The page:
By a single vote, the United States Supreme Court Tuesday threw its weight behind the embattled Federal Communications Commission on the topic of the regulation (read: the banning) of "fleeting" expletives on our airwaves. Justice Antonin Scalia, writing for a fractured majority, declared that the FCC was within its statutory and regulatory authority when it sought to chastise Fox for two long-ago incidents in which "F-bomb" was used on live television at a time when children were watching.
(AP Photo/Joe Cavaretta)
But the Court refused to address, much less resolve, whether the regulations (and their statutory basis) violate the broadcaster's first amendment "free speech" rights. The lower federal appeals court had not addressed or resolved that constitutional issue so the Justices were not bound to do so, either, and it is a virtual mantra at the Court that the Justices will rarely say more than they have to in order to resolve a dispute. Here, the majority determined that they could dispatch Fox's argument without ever reaching its constitutional merits.
That means that we are almost certainly destined for another few years of this legal battle that began all the way back in 2002. Fox promised to continue the fight at the 2nd U.S. Circuit Court of Appeals, where it almost certainly will raise the constitutional issue. But if the Court's makeup remains the same for the next few years it seems likely that the broadcaster will lose again on the broader legal scope and that ruling, if and when it comes, will be a much bigger deal than this deal is today.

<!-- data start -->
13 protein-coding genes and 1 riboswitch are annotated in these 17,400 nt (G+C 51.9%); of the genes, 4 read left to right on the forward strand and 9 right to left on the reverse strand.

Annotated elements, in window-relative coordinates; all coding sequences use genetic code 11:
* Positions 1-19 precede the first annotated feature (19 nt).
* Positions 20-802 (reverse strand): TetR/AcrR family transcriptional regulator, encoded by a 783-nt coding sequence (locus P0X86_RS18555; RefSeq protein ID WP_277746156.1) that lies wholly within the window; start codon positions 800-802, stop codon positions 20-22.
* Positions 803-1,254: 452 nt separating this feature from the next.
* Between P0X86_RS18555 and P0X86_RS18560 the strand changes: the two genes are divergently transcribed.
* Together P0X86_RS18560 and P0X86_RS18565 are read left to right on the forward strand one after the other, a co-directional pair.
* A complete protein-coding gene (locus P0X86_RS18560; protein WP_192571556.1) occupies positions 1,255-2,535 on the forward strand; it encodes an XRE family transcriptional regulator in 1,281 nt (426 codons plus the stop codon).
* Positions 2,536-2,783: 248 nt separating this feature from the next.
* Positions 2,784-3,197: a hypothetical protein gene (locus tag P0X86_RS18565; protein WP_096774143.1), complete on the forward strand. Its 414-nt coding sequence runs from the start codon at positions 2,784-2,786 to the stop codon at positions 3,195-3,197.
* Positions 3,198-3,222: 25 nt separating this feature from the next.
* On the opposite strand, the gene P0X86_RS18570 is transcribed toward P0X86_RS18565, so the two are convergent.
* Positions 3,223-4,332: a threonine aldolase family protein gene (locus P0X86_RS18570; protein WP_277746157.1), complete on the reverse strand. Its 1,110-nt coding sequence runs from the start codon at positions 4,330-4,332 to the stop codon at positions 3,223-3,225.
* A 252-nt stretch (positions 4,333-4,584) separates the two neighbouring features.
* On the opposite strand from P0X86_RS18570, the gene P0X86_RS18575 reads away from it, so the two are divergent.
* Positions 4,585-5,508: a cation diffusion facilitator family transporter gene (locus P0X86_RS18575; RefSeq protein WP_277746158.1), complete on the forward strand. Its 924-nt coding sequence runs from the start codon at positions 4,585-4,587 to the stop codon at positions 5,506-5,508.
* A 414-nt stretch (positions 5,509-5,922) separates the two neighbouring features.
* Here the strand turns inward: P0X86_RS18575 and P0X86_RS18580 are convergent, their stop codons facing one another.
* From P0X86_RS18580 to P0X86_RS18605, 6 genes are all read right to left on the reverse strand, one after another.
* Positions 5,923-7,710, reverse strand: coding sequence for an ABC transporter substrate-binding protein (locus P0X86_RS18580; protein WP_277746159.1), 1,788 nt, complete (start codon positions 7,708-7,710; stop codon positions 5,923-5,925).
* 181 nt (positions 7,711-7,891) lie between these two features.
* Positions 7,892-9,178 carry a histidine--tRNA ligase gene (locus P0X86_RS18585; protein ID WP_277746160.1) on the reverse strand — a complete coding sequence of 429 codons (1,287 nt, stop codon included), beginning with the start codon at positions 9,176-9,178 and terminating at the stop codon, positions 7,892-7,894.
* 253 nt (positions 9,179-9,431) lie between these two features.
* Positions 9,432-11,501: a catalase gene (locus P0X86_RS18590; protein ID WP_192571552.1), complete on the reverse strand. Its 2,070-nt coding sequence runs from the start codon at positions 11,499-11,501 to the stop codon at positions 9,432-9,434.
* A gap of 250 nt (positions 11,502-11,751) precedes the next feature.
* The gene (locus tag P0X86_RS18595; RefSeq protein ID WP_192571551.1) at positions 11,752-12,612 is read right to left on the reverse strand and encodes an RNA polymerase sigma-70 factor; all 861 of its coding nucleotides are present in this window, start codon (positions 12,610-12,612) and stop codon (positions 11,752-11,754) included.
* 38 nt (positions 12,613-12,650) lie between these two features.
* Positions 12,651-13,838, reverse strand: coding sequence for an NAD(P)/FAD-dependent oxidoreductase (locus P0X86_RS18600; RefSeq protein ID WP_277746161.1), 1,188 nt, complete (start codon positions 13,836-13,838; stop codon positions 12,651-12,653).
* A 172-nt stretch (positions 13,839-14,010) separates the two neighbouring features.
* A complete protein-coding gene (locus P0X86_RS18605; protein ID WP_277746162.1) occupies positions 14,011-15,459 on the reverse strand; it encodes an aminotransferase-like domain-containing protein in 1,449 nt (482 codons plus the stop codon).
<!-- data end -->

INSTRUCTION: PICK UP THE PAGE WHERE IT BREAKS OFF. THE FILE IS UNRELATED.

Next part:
The FCC, for its part, heralded the ruling. It should "reassure parents that their children can still be protected from indecent material on the nation's airwaves," the FCC announced, even in the face of "blatant coarsening of programming in recent years." And, indeed, it was a concern about children mimicking the use of cuss words that they see on television that Justice Scalia cited in defending the agency and its position here.
Left unanswered, so far anyway, is how the FCC plans to cope with changing technologies—with satellite radio, for example, which doesn't yet have the same sorts of restrictions as regular, broadcast stations—and with cable television, where cuss words are routinely aired during the day when children would be apt to be watching.
Andrew Cohen is CBS News Chief Legal Analyst and Legal Editor.. You can read more of his posts in Hotsheet here.